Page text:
Here he dreamcasts an adaptation of his debut novel, The Mathematician’s Shiva:
I just sent an advance copy of my novel, The Mathematician’s Shiva, to a producer with an IMDB credit list as long as a Hummer limo so, of course, I’ve thought about how my novel should be done by Hollywood. The rule of thumb is that bad books make good movies and good books make bad movies, but I think my novel, a good book, can be an exception to the rule and be a good movie. Here’s the elevator pitch. A math genius dies. Rumor has it she’s gone to her grave with a solution to a million-dollar problem that, out of spite, she revealed to no one. The math community descends upon her funeral desperately looking for the solution. There’s greed, chaos, mystery, comedy and lust. All I need is the right screenwriter – me, certainly – and the right cast and director. Here’s my wish list.Visit Stuart Rojstaczer's website.
Rachela Karnokovitch. She is the queen bee, a mathematical genius to whom others defer to almost always. I need someone who can play royalty with a Polish accent. Meryl Streep? Helen Mirren? Those two would both be fabulous. Let them battle it out with screen tests.
Alexander “Sasha” Karnokovitch. The mostly dutiful son of Rachela, he’s an inveterate skirt chaser who somehow, in approaching middle age, must find a way to finally grow up. I need someone who can be dark, intense and also can tell a joke. It’s Liev Shreiber or bust.
Anna Laknova. As close to a daughter as Rachela will ever have and an orphan raised in the Soviet Union, Anna is a mercurial figure who never settles for second best. Cate Blanchett would own this role like no one else. But wait, Isabelle Huppert would kill, too. Decisions, decisions.
Shlomo Czerneski. Rachela’s brother - separated from his family by war and Stalinism for nearly twenty years - is by far the most resourceful of a very resourceful family. It’s Mandy Patinkin. In the bloopers section of the DVD, he can say, “My name is Shlomo Czerneski. You killed my father. Prepare to die!”
Cynthia Czerneski. Second wife of Shlomo and Texas born and raised, Cynthia must somehow try to understand and fit into this polyglot, Eastern European family scarred by war and Stalin. It’s Julianne Moore.
Viktor Karnokovitch. Ex-husband of Rachela. Raised in Soviet privilege, Viktor’s reflexive arrogance is softened by his strong paternal instincts and his deep-seated admiration for the intellect of his wife. Ian McKellan, come on down.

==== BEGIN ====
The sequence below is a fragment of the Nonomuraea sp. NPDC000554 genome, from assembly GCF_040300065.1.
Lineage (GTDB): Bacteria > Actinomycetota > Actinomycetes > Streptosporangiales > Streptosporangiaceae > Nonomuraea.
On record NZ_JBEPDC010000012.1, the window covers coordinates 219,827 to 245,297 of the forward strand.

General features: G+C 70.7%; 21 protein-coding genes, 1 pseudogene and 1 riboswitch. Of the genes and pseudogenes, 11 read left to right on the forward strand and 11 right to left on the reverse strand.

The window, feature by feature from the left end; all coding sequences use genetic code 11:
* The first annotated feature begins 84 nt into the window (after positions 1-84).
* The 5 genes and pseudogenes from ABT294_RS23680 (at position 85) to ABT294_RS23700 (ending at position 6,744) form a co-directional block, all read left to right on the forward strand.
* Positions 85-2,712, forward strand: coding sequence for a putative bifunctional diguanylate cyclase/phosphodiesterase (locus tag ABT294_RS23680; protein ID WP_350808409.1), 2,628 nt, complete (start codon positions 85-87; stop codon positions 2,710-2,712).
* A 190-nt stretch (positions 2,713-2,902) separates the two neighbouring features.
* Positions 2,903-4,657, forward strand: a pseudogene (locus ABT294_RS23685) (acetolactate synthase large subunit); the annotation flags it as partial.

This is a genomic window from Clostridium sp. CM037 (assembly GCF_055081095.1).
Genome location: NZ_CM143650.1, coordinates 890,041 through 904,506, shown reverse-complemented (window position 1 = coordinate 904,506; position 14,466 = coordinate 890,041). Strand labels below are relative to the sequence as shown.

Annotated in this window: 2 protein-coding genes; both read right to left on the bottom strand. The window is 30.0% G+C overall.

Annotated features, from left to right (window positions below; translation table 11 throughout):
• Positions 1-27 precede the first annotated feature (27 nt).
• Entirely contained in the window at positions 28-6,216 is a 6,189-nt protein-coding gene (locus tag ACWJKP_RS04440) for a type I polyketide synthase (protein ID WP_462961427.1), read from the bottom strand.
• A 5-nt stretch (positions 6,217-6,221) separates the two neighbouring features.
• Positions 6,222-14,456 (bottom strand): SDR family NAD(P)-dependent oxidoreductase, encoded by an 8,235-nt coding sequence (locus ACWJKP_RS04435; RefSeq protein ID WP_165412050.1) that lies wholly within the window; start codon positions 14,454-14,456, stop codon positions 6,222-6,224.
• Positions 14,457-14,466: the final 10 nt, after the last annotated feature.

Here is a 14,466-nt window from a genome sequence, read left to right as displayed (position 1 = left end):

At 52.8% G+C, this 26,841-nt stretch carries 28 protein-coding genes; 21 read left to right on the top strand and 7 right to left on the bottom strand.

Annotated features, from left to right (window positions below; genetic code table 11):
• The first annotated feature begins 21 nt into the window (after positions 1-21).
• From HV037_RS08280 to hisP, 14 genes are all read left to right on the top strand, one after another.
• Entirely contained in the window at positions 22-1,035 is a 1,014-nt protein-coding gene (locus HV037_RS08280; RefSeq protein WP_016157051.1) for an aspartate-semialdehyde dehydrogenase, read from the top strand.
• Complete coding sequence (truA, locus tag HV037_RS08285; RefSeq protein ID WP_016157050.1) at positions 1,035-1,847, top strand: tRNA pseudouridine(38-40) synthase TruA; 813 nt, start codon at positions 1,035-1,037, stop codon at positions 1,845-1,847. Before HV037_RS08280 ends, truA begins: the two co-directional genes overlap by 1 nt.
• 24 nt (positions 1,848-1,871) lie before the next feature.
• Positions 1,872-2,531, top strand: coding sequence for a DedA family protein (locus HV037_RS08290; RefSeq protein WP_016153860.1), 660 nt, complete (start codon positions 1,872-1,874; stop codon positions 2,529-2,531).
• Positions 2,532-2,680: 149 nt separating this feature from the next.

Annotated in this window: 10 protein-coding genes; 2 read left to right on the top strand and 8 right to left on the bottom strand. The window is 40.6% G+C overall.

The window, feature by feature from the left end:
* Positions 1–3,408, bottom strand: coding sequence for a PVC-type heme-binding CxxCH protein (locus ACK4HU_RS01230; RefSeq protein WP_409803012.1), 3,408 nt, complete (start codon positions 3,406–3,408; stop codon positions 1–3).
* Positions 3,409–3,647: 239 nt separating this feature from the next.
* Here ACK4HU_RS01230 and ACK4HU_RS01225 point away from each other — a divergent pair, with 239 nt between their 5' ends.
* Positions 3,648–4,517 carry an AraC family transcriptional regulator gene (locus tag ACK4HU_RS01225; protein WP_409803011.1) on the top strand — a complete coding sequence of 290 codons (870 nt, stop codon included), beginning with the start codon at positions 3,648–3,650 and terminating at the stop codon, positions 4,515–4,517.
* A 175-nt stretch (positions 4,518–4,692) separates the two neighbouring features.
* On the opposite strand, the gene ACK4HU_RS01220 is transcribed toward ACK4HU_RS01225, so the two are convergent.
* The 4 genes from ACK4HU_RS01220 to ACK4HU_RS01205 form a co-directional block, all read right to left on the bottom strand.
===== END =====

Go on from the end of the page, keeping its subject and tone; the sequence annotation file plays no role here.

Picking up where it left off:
Jenny Rivkin. Admirer of Rachela for her strength and ability to operate with panache in a male dominated academic field. I need someone who can do a spot on Wisconsin accent and can believably hold onto her 12-year-old crush for decades. I’m casting a bit against girl-next-door type here, but summon me Heather Graham, please.
Governor Dombrowski. A man with great hair, great teeth who possesses both a once athletic body gone a little to seed and the ability to sound sincere and greasy at the same time. Where are you, Alec Baldwin?
Bruce Czerneski. Son of Shlomo, Bruce is the only one in the family who was born in the US (and the only one who has adopted anything close to American ways). He can sing, he can dance, and his libido gets him into trouble. Neil Patrick Harris, what are you doing in the spring of 2016?
Yakov Epshtein. Stuck in Nebraska and a perennial loser at love, Yakov is a genial soul who never strays too far from a kitchen and who can surprise with both his warmth and intellect. Give Stanley Tucci a month full of knishes and vatrushkas and he’ll shine in this role.
Vladimir Zhelezniak. Arch-enemy of Rachela. He’s come all the way from Moscow for Rachela’s shiva and for what purpose? I need someone who can play a bad, cunning, hot-blooded Slav. Calling John Malkovich.
Now that I’ve assembled this all star cast, I need a modern Ernst Lubitsch, someone who can seamlessly mix sophisticated, witty comedy with slapstick. He’s young, sure, but he’s very, very good: Jason Reitman.